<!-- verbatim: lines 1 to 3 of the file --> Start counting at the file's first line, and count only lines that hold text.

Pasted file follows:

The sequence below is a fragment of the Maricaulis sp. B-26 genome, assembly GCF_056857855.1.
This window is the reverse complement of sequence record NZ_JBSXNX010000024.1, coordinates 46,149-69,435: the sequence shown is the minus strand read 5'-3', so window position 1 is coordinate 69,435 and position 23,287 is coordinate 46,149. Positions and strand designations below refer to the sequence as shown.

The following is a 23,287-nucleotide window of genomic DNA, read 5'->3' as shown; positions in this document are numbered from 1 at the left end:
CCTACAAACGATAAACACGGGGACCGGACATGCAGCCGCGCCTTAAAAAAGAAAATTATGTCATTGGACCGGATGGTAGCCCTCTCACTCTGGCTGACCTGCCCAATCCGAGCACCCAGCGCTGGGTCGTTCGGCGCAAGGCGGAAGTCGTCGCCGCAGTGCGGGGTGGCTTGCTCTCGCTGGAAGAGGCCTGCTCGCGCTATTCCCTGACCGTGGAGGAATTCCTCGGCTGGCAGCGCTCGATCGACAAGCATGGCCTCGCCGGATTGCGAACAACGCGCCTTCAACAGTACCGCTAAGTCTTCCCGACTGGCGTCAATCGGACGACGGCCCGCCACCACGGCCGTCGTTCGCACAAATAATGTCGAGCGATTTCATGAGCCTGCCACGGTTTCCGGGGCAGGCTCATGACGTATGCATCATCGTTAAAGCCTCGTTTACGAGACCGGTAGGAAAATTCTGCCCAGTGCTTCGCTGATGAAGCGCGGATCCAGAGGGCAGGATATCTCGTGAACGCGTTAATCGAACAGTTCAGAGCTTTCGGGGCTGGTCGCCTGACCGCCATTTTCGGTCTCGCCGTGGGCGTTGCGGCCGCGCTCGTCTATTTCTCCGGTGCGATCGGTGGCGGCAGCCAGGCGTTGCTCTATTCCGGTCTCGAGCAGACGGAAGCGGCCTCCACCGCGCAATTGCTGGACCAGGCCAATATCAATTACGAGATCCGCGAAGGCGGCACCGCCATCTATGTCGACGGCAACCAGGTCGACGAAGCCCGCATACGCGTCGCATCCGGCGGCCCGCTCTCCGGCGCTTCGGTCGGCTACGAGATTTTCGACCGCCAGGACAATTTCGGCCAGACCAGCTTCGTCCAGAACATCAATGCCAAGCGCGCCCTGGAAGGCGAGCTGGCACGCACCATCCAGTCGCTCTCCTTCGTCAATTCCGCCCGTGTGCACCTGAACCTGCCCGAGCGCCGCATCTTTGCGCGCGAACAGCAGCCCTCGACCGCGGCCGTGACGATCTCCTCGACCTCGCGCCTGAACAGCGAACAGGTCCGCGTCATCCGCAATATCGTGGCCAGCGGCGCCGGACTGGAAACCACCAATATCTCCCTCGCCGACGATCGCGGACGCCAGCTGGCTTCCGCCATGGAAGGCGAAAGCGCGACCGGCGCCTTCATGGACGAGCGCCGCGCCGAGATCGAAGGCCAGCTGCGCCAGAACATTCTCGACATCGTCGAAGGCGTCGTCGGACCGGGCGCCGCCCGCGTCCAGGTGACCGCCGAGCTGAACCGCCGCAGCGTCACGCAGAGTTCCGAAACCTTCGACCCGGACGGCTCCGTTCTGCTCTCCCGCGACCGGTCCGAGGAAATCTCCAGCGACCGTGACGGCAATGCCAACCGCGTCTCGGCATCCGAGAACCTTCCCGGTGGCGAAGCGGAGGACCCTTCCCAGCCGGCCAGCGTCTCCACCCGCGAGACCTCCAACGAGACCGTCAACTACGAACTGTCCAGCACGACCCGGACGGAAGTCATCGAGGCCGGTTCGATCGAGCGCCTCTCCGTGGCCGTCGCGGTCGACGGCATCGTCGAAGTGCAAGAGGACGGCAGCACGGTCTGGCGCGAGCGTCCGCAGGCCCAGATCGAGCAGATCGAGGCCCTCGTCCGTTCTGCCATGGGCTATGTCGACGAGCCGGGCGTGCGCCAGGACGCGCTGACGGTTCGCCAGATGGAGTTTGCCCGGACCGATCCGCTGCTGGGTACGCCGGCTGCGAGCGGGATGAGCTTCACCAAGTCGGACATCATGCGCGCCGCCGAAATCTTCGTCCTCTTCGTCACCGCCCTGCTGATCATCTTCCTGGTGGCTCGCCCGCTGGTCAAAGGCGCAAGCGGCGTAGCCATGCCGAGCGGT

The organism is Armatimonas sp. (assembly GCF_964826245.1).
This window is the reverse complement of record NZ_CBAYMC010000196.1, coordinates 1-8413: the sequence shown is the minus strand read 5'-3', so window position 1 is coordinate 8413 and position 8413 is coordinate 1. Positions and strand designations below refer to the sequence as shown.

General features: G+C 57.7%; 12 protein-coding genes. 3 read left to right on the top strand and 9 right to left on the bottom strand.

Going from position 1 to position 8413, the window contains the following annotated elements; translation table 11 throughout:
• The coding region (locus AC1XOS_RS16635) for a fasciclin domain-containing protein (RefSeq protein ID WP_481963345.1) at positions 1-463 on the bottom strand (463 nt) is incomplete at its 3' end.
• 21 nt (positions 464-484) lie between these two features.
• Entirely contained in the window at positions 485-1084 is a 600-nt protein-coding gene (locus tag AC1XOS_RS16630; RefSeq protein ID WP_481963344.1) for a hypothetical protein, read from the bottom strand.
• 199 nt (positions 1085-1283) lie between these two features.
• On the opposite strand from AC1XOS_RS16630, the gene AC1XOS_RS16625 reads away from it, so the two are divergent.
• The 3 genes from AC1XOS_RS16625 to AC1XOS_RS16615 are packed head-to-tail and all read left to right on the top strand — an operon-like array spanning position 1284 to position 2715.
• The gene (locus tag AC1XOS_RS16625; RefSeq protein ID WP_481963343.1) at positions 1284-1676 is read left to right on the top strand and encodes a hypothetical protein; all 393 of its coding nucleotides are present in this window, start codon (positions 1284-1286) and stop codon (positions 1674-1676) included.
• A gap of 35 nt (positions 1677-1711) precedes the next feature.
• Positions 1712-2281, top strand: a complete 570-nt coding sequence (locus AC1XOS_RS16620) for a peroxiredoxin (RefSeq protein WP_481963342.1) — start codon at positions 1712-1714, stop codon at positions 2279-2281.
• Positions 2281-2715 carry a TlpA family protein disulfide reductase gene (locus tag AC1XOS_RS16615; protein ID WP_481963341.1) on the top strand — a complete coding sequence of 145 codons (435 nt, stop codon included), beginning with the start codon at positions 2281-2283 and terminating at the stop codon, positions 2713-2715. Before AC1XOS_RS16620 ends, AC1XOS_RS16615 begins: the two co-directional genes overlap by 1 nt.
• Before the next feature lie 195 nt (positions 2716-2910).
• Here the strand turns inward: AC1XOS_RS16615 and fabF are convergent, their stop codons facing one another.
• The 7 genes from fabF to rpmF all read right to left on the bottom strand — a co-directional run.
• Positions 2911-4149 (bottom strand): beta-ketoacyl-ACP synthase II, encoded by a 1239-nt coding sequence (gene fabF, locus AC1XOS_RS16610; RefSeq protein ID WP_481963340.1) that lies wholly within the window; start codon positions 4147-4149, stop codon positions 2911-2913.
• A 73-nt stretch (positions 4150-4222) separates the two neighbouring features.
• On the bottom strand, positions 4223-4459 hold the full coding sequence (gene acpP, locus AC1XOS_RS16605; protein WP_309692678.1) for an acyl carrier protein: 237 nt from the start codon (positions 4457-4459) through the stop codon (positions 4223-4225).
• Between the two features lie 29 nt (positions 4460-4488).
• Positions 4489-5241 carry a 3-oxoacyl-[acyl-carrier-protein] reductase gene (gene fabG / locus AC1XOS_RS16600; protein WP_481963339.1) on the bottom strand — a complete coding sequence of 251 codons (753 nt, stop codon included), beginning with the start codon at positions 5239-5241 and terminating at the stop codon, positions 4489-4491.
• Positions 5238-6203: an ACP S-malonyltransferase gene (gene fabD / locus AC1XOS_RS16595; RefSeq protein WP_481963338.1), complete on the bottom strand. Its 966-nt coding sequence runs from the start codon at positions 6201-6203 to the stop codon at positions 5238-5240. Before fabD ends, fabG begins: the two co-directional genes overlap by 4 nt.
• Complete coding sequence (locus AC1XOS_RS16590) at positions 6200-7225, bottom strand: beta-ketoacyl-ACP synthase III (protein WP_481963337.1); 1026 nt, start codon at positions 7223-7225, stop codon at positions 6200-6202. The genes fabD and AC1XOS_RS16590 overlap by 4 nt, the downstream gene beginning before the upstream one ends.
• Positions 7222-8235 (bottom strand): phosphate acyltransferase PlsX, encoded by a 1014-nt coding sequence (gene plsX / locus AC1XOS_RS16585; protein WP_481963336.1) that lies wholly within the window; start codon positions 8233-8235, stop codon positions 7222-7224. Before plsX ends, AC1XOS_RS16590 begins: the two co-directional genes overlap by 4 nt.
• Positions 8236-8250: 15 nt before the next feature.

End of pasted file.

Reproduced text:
The sequence below is a fragment of the Maricaulis sp. B-26 genome, assembly GCF_056857855.1.
This window is the reverse complement of sequence record NZ_JBSXNX010000024.1, coordinates 46,149-69,435: the sequence shown is the minus strand read 5'-3', so window position 1 is coordinate 69,435 and position 23,287 is coordinate 46,149. Positions and strand designations below refer to the sequence as shown.

The following is a 23,287-nucleotide window of genomic DNA, read 5'->3' as shown; positions in this document are numbered from 1 at the left end: